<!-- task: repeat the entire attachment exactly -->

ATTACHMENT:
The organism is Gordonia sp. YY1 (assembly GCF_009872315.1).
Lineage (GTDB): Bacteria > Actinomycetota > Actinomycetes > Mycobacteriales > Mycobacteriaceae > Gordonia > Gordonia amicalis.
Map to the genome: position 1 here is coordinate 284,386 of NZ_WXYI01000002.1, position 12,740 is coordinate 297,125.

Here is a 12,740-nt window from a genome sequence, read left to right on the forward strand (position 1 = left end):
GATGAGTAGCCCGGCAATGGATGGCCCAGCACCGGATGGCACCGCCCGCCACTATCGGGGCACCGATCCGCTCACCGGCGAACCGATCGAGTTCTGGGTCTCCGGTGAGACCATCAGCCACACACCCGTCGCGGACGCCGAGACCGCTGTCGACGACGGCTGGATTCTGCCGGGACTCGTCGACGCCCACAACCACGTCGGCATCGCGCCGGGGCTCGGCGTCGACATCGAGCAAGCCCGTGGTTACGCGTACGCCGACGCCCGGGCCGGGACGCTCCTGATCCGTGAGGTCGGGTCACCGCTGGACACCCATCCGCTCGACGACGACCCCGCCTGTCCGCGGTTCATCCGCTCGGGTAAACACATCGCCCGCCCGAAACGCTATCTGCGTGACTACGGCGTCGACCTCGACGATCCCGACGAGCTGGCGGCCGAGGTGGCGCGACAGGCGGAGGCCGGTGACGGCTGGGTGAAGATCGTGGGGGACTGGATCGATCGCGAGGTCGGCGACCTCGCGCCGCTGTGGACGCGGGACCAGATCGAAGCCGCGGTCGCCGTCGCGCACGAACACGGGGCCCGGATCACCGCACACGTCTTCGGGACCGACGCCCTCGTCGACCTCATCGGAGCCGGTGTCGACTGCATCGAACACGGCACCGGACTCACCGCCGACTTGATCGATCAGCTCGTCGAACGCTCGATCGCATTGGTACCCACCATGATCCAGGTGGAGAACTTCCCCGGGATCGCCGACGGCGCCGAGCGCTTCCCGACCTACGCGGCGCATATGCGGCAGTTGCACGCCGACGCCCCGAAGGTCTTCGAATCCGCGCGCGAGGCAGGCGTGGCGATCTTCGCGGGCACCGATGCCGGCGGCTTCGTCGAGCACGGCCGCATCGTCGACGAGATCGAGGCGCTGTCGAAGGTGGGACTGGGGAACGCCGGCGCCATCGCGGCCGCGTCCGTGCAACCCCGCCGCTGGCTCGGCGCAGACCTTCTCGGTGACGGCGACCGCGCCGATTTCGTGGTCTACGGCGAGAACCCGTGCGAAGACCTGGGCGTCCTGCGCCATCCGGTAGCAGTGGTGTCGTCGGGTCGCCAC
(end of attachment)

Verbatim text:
The organism is Gordonia sp. YY1 (assembly GCF_009872315.1).
Lineage (GTDB): Bacteria > Actinomycetota > Actinomycetes > Mycobacteriales > Mycobacteriaceae > Gordonia > Gordonia amicalis.
Map to the genome: position 1 here is coordinate 284,386 of NZ_WXYI01000002.1, position 12,740 is coordinate 297,125.

Here is a 12,740-nt window from a genome sequence, read left to right on the forward strand (position 1 = left end):
GATGAGTAGCCCGGCAATGGATGGCCCAGCACCGGATGGCACCGCCCGCCACTATCGGGGCACCGATCCGCTCACCGGCGAACCGATCGAGTTCTGGGTCTCCGGTGAGACCATCAGCCACACACCCGTCGCGGACGCCGAGACCGCTGTCGACGACGGCTGGATTCTGCCGGGACTCGTCGACGCCCACAACCACGTCGGCATCGCGCCGGGGCTCGGCGTCGACATCGAGCAAGCCCGTGGTTACGCGTACGCCGACGCCCGGGCCGGGACGCTCCTGATCCGTGAGGTCGGGTCACCGCTGGACACCCATCCGCTCGACGACGACCCCGCCTGTCCGCGGTTCATCCGCTCGGGTAAACACATCGCCCGCCCGAAACGCTATCTGCGTGACTACGGCGTCGACCTCGACGATCCCGACGAGCTGGCGGCCGAGGTGGCGCGACAGGCGGAGGCCGGTGACGGCTGGGTGAAGATCGTGGGGGACTGGATCGATCGCGAGGTCGGCGACCTCGCGCCGCTGTGGACGCGGGACCAGATCGAAGCCGCGGTCGCCGTCGCGCACGAACACGGGGCCCGGATCACCGCACACGTCTTCGGGACCGACGCCCTCGTCGACCTCATCGGAGCCGGTGTCGACTGCATCGAACACGGCACCGGACTCACCGCCGACTTGATCGATCAGCTCGTCGAACGCTCGATCGCATTGGTACCCACCATGATCCAGGTGGAGAACTTCCCCGGGATCGCCGACGGCGCCGAGCGCTTCCCGACCTACGCGGCGCATATGCGGCAGTTGCACGCCGACGCCCCGAAGGTCTTCGAATCCGCGCGCGAGGCAGGCGTGGCGATCTTCGCGGGCACCGATGCCGGCGGCTTCGTCGAGCACGGCCGCATCGTCGACGAGATCGAGGCGCTGTCGAAGGTGGGACTGGGGAACGCCGGCGCCATCGCGGCCGCGTCCGTGCAACCCCGCCGCTGGCTCGGCGCAGACCTTCTCGGTGACGGCGACCGCGCCGATTTCGTGGTCTACGGCGAGAACCCGTGCGAAGACCTGGGCGTCCTGCGCCATCCGGTAGCAGTGGTGTCGTCGGGTCGCCAC